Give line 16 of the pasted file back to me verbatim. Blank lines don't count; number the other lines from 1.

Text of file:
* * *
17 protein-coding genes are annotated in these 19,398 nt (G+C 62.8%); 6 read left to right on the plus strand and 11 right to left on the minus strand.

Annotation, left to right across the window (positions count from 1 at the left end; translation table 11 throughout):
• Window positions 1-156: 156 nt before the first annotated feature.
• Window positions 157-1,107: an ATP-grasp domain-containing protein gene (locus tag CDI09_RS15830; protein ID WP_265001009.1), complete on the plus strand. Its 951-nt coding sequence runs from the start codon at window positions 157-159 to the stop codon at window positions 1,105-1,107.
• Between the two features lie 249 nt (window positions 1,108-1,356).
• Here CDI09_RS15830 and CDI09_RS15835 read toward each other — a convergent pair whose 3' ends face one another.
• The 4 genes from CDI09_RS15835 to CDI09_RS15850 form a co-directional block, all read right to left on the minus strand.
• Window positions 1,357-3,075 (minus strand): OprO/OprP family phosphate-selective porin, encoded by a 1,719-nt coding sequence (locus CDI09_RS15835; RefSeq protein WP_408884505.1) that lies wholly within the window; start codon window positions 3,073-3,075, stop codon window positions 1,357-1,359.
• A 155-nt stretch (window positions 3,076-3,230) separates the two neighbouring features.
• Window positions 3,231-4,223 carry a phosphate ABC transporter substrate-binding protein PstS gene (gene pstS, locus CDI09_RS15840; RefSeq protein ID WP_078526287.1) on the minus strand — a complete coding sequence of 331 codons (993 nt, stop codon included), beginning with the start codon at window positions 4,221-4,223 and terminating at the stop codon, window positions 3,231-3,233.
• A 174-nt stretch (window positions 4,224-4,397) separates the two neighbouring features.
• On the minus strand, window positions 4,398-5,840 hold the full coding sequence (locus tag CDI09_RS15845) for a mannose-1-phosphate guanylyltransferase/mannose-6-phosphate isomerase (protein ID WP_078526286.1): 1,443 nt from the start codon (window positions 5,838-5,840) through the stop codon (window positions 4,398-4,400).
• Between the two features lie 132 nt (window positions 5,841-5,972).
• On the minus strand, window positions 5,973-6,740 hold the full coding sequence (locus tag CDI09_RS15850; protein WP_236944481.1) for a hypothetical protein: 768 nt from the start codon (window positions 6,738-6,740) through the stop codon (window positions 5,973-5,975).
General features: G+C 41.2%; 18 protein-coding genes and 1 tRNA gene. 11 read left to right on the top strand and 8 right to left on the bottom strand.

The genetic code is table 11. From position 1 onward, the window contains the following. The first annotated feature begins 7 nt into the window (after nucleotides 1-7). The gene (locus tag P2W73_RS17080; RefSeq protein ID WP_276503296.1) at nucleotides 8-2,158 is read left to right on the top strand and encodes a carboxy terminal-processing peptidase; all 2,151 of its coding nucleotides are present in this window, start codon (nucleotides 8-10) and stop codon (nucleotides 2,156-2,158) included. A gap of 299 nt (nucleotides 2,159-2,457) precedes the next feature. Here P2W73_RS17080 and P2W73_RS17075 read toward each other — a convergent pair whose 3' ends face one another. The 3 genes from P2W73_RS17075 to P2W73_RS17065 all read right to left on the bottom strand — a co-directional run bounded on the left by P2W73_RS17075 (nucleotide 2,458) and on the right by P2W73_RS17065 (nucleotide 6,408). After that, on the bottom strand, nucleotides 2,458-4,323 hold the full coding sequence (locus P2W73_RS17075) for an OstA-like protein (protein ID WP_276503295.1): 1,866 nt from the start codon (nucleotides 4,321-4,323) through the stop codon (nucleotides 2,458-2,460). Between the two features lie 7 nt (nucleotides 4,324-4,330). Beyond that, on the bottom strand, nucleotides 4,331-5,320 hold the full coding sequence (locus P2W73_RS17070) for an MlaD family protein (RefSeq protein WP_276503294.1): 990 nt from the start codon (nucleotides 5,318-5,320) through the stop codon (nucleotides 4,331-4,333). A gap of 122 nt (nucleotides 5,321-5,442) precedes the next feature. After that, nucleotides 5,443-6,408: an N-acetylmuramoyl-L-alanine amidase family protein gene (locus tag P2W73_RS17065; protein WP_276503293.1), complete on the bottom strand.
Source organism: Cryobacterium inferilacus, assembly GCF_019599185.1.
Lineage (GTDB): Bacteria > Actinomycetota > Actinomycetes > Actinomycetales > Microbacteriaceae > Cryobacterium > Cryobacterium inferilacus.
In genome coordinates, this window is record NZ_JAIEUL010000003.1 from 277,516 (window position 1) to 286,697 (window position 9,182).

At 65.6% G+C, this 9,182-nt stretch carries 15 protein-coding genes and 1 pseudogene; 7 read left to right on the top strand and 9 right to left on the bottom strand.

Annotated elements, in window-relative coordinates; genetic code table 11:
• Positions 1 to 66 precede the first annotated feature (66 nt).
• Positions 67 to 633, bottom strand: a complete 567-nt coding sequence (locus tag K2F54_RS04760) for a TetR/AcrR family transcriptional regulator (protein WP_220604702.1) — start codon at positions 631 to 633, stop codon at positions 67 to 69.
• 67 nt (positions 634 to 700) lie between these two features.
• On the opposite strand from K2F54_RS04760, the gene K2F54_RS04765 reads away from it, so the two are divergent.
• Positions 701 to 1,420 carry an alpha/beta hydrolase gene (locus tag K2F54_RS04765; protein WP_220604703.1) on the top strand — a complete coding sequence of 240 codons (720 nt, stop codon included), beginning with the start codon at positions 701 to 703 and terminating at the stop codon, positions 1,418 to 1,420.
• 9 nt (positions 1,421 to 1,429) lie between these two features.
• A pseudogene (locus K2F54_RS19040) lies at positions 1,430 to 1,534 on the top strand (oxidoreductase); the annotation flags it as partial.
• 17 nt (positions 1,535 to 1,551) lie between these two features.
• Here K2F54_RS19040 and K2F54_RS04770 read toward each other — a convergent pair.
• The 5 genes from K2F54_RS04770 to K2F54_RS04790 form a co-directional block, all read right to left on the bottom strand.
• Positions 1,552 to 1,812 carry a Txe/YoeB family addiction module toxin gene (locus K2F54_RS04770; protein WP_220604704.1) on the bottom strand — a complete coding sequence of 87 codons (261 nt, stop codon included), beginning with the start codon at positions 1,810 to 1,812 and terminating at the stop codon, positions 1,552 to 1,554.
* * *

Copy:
The genetic code is table 11. From position 1 onward, the window contains the following. The first annotated feature begins 7 nt into the window (after nucleotides 1-7). The gene (locus tag P2W73_RS17080; RefSeq protein ID WP_276503296.1) at nucleotides 8-2,158 is read left to right on the top strand and encodes a carboxy terminal-processing peptidase; all 2,151 of its coding nucleotides are present in this window, start codon (nucleotides 8-10) and stop codon (nucleotides 2,156-2,158) included. A gap of 299 nt (nucleotides 2,159-2,457) precedes the next feature. Here P2W73_RS17080 and P2W73_RS17075 read toward each other — a convergent pair whose 3' ends face one another. The 3 genes from P2W73_RS17075 to P2W73_RS17065 all read right to left on the bottom strand — a co-directional run bounded on the left by P2W73_RS17075 (nucleotide 2,458) and on the right by P2W73_RS17065 (nucleotide 6,408). After that, on the bottom strand, nucleotides 2,458-4,323 hold the full coding sequence (locus P2W73_RS17075) for an OstA-like protein (protein ID WP_276503295.1): 1,866 nt from the start codon (nucleotides 4,321-4,323) through the stop codon (nucleotides 2,458-2,460). Between the two features lie 7 nt (nucleotides 4,324-4,330). Beyond that, on the bottom strand, nucleotides 4,331-5,320 hold the full coding sequence (locus P2W73_RS17070) for an MlaD family protein (RefSeq protein WP_276503294.1): 990 nt from the start codon (nucleotides 5,318-5,320) through the stop codon (nucleotides 4,331-4,333). A gap of 122 nt (nucleotides 5,321-5,442) precedes the next feature. After that, nucleotides 5,443-6,408: an N-acetylmuramoyl-L-alanine amidase family protein gene (locus tag P2W73_RS17065; protein WP_276503293.1), complete on the bottom strand.